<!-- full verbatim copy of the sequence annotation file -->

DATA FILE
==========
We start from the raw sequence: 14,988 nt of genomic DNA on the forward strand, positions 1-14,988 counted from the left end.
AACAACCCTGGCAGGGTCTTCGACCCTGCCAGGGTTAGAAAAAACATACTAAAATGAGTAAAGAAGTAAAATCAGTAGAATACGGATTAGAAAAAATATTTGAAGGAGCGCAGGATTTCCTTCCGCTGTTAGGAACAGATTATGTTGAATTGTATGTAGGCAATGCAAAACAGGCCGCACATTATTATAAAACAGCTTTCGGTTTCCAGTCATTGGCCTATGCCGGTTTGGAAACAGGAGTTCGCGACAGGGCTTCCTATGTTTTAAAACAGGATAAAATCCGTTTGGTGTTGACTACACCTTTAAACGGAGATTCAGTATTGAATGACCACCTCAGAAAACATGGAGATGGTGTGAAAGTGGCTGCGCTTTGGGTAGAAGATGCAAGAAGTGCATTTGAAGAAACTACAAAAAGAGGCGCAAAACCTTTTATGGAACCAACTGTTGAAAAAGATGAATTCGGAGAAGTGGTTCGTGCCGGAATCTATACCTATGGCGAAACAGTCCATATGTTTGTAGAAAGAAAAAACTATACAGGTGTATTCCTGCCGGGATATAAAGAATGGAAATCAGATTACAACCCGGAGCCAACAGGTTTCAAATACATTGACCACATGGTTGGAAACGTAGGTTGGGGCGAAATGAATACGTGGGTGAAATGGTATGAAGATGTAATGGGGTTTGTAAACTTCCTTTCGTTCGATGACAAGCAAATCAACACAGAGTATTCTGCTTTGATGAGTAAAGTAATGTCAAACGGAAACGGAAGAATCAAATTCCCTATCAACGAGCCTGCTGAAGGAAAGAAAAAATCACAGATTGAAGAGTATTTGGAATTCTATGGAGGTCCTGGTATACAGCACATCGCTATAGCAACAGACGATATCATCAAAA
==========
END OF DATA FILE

We start from the raw sequence: 14,988 nt of genomic DNA on the forward strand, positions 1-14,988 counted from the left end.
AACAACCCTGGCAGGGTCTTCGACCCTGCCAGGGTTAGAAAAAACATACTAAAATGAGTAAAGAAGTAAAATCAGTAGAATACGGATTAGAAAAAATATTTGAAGGAGCGCAGGATTTCCTTCCGCTGTTAGGAACAGATTATGTTGAATTGTATGTAGGCAATGCAAAACAGGCCGCACATTATTATAAAACAGCTTTCGGTTTCCAGTCATTGGCCTATGCCGGTTTGGAAACAGGAGTTCGCGACAGGGCTTCCTATGTTTTAAAACAGGATAAAATCCGTTTGGTGTTGACTACACCTTTAAACGGAGATTCAGTATTGAATGACCACCTCAGAAAACATGGAGATGGTGTGAAAGTGGCTGCGCTTTGGGTAGAAGATGCAAGAAGTGCATTTGAAGAAACTACAAAAAGAGGCGCAAAACCTTTTATGGAACCAACTGTTGAAAAAGATGAATTCGGAGAAGTGGTTCGTGCCGGAATCTATACCTATGGCGAAACAGTCCATATGTTTGTAGAAAGAAAAAACTATACAGGTGTATTCCTGCCGGGATATAAAGAATGGAAATCAGATTACAACCCGGAGCCAACAGGTTTCAAATACATTGACCACATGGTTGGAAACGTAGGTTGGGGCGAAATGAATACGTGGGTGAAATGGTATGAAGATGTAATGGGGTTTGTAAACTTCCTTTCGTTCGATGACAAGCAAATCAACACAGAGTATTCTGCTTTGATGAGTAAAGTAATGTCAAACGGAAACGGAAGAATCAAATTCCCTATCAACGAGCCTGCTGAAGGAAAGAAAAAATCACAGATTGAAGAGTATTTGGAATTCTATGGAGGTCCTGGTATACAGCACATCGCTATAGCAACAGACGATATCATCAAAA